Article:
About This Condition
Bronchitis is an inflammation of the mucous membranes of the deep inner lung passages called the bronchial tree.
Bronchitis may be either acute or chronic. Acute bronchitis is frequently caused by a viral or bacterial infection. Acute bronchitis may also result from irritation of the mucous membranes by environmental fumes, acids, solvents, or tobacco smoke. Bronchitis usually begins with a dry, nonproductive cough. After a few hours or days, the cough may become more frequent and produce mucus. A secondary bacterial infection may occur, in which the sputum (bronchial secretions) may contain pus. People whose cough and/or fever continues for more than seven days should visit a medical practitioner.
Chronic bronchitis may result from prolonged exposure to bronchial irritants. Cigarette smoking, environmental toxins, and inhaled allergens can all cause chronic irritation of the bronchi. The cells lining the bronchi produce excess mucus in response to the chronic irritation; this excess mucus production can lead to a chronic, productive cough.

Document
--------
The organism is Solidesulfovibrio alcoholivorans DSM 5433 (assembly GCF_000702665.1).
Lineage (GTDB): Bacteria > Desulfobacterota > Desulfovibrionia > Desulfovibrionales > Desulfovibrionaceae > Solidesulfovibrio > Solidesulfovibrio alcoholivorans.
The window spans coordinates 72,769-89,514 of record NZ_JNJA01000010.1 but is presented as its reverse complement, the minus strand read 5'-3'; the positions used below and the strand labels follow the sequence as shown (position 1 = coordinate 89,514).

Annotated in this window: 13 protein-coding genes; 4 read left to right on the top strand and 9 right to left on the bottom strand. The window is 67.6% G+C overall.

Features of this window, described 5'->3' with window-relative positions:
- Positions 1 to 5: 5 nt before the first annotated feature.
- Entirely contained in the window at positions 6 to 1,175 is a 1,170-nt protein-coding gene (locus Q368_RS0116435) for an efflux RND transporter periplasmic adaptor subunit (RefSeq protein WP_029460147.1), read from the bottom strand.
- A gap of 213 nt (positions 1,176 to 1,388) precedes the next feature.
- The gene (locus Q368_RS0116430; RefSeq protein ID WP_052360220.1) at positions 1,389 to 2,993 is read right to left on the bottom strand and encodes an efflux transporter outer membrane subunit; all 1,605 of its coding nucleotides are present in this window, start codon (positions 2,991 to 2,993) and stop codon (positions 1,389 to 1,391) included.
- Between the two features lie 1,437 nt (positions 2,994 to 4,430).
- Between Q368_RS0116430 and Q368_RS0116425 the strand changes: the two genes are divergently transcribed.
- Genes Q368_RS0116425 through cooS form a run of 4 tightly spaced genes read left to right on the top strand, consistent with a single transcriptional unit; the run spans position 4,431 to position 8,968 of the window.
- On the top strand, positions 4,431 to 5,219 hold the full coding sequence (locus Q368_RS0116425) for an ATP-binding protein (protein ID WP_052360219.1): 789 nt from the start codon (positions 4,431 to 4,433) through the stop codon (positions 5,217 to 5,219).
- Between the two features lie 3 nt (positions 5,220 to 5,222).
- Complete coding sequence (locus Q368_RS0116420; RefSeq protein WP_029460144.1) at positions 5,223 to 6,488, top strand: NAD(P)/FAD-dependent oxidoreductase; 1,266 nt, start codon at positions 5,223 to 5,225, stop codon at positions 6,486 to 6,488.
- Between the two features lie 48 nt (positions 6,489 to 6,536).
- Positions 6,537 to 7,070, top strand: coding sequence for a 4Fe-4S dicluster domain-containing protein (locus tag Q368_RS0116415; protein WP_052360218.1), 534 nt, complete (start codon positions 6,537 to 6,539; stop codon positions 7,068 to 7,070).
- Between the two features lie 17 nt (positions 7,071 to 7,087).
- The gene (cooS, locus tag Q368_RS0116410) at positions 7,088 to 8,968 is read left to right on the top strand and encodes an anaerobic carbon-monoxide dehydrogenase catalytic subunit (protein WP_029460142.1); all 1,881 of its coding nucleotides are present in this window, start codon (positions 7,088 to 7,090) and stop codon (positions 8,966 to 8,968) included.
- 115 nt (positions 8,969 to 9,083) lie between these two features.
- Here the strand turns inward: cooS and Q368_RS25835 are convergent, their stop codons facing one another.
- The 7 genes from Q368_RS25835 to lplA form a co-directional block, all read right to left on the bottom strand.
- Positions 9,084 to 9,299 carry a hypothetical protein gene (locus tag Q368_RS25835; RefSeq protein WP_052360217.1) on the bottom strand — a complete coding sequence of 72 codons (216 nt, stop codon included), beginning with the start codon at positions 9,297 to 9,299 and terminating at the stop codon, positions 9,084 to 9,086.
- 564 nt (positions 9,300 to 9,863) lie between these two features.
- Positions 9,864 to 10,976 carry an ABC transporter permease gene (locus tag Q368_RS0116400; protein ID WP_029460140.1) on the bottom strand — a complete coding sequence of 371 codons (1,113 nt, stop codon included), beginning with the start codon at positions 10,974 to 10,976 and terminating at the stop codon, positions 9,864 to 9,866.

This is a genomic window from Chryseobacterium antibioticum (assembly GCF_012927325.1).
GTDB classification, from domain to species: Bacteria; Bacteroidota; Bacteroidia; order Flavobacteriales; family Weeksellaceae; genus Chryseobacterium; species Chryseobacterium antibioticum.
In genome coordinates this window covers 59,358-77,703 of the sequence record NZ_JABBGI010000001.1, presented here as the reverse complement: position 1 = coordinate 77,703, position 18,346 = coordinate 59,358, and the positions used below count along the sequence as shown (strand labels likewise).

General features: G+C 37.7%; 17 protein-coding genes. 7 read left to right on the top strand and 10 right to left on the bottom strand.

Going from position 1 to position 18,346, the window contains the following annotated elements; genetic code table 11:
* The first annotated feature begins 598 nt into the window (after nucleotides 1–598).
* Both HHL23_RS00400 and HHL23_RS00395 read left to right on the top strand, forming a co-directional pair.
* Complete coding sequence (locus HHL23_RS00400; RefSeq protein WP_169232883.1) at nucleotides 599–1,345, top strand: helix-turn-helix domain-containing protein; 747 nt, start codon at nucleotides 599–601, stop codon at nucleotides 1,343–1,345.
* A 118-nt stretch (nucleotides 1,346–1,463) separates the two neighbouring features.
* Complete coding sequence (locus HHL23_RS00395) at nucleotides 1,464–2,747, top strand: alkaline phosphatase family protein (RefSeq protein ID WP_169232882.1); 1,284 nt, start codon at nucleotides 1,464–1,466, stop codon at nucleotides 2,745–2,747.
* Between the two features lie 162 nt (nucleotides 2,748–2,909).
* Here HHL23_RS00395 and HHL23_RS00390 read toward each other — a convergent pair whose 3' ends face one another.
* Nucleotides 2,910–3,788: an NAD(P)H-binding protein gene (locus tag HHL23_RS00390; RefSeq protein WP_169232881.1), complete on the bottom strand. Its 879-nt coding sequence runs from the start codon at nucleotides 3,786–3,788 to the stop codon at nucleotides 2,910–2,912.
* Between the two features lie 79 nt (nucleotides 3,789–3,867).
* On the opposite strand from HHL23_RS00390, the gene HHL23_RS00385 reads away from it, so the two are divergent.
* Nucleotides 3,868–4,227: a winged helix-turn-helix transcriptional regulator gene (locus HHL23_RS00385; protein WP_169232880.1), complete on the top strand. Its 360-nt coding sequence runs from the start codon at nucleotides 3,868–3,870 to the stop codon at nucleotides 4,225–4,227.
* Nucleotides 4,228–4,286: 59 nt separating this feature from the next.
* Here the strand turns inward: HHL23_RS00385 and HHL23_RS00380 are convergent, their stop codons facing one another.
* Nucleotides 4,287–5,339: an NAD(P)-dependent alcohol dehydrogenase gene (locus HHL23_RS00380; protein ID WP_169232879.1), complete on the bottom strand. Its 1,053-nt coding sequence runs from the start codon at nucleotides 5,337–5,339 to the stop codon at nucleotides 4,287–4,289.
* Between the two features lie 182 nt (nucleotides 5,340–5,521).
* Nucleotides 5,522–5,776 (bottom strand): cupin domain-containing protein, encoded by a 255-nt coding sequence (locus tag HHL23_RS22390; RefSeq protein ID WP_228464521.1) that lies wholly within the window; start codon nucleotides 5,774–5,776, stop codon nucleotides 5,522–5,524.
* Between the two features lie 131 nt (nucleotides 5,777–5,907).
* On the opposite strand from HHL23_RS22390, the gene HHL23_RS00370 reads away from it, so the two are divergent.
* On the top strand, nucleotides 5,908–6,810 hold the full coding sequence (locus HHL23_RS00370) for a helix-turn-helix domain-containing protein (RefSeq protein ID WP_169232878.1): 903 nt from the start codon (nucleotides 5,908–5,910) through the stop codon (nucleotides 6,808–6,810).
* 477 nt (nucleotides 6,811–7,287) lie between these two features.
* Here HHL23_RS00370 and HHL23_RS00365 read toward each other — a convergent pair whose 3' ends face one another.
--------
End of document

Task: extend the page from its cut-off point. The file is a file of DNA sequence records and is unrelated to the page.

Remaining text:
Bronchitis can be particularly dangerous in the elderly and in people with compromised immune systems. These people should see a doctor if they develop a respiratory infection.
Acute infectious bronchitis is often preceded by signs of an upper respiratory tract infection: stuffy or runny nose, malaise, chills, fever, muscle pain, and sore throat. The cough is initially dry and does not produce mucus. Later, small amounts of thick green or green-yellow sputum may be coughed up.
Chronic bronchitis is characterized by a productive cough that initially occurs only in the morning.
Rest and increased fluid intake are recommended in the fever stage of acute bronchitis. Treatment of chronic bronchitis includes smoking cessation and a variety of drugs directed at relieving symptoms and treating superimposed bacterial infections.